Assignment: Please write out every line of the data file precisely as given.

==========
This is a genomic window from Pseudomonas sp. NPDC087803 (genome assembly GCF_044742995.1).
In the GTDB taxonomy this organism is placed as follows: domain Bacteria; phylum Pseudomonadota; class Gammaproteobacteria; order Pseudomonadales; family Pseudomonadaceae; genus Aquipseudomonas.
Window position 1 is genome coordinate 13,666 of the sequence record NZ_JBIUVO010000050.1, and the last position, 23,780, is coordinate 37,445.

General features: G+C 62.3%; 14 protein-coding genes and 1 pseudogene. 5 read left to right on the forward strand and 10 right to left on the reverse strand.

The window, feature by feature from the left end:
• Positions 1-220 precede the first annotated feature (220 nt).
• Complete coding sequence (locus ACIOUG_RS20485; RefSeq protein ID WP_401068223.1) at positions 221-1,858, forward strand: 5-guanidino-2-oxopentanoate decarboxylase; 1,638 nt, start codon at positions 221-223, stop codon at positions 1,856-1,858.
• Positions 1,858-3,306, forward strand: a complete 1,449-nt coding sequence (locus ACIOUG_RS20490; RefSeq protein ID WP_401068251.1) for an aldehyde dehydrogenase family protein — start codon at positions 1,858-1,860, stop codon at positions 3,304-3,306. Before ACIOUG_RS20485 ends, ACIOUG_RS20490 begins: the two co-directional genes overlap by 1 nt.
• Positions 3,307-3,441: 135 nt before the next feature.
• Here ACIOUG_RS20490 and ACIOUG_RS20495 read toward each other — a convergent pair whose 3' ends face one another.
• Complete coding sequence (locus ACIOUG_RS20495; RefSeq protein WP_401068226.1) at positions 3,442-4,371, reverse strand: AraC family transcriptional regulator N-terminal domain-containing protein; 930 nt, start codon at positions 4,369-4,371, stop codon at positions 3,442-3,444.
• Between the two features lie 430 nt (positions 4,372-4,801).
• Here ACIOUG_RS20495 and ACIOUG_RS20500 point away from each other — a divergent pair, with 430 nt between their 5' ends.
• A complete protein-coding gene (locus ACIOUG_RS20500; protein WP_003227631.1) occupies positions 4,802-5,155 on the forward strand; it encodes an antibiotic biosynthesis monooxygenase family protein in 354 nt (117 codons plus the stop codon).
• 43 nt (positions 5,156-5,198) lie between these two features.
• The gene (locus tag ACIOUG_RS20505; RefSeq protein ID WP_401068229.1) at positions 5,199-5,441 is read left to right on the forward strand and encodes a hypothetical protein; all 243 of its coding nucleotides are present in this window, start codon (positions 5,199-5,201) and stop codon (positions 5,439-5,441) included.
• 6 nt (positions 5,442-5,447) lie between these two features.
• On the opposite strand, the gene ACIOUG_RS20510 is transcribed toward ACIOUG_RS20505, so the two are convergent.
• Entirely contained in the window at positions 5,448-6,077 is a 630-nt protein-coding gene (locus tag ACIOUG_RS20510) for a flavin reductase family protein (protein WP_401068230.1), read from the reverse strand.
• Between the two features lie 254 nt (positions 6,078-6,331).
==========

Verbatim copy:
This is a genomic window from Pseudomonas sp. NPDC087803 (genome assembly GCF_044742995.1).
In the GTDB taxonomy this organism is placed as follows: domain Bacteria; phylum Pseudomonadota; class Gammaproteobacteria; order Pseudomonadales; family Pseudomonadaceae; genus Aquipseudomonas.
Window position 1 is genome coordinate 13,666 of the sequence record NZ_JBIUVO010000050.1, and the last position, 23,780, is coordinate 37,445.

General features: G+C 62.3%; 14 protein-coding genes and 1 pseudogene. 5 read left to right on the forward strand and 10 right to left on the reverse strand.

The window, feature by feature from the left end:
• Positions 1-220 precede the first annotated feature (220 nt).
• Complete coding sequence (locus ACIOUG_RS20485; RefSeq protein ID WP_401068223.1) at positions 221-1,858, forward strand: 5-guanidino-2-oxopentanoate decarboxylase; 1,638 nt, start codon at positions 221-223, stop codon at positions 1,856-1,858.
• Positions 1,858-3,306, forward strand: a complete 1,449-nt coding sequence (locus ACIOUG_RS20490; RefSeq protein ID WP_401068251.1) for an aldehyde dehydrogenase family protein — start codon at positions 1,858-1,860, stop codon at positions 3,304-3,306. Before ACIOUG_RS20485 ends, ACIOUG_RS20490 begins: the two co-directional genes overlap by 1 nt.
• Positions 3,307-3,441: 135 nt before the next feature.
• Here ACIOUG_RS20490 and ACIOUG_RS20495 read toward each other — a convergent pair whose 3' ends face one another.
• Complete coding sequence (locus ACIOUG_RS20495; RefSeq protein WP_401068226.1) at positions 3,442-4,371, reverse strand: AraC family transcriptional regulator N-terminal domain-containing protein; 930 nt, start codon at positions 4,369-4,371, stop codon at positions 3,442-3,444.
• Between the two features lie 430 nt (positions 4,372-4,801).
• Here ACIOUG_RS20495 and ACIOUG_RS20500 point away from each other — a divergent pair, with 430 nt between their 5' ends.
• A complete protein-coding gene (locus ACIOUG_RS20500; protein WP_003227631.1) occupies positions 4,802-5,155 on the forward strand; it encodes an antibiotic biosynthesis monooxygenase family protein in 354 nt (117 codons plus the stop codon).
• 43 nt (positions 5,156-5,198) lie between these two features.
• The gene (locus tag ACIOUG_RS20505; RefSeq protein ID WP_401068229.1) at positions 5,199-5,441 is read left to right on the forward strand and encodes a hypothetical protein; all 243 of its coding nucleotides are present in this window, start codon (positions 5,199-5,201) and stop codon (positions 5,439-5,441) included.
• 6 nt (positions 5,442-5,447) lie between these two features.
• On the opposite strand, the gene ACIOUG_RS20510 is transcribed toward ACIOUG_RS20505, so the two are convergent.
• Entirely contained in the window at positions 5,448-6,077 is a 630-nt protein-coding gene (locus tag ACIOUG_RS20510) for a flavin reductase family protein (protein WP_401068230.1), read from the reverse strand.
• Between the two features lie 254 nt (positions 6,078-6,331).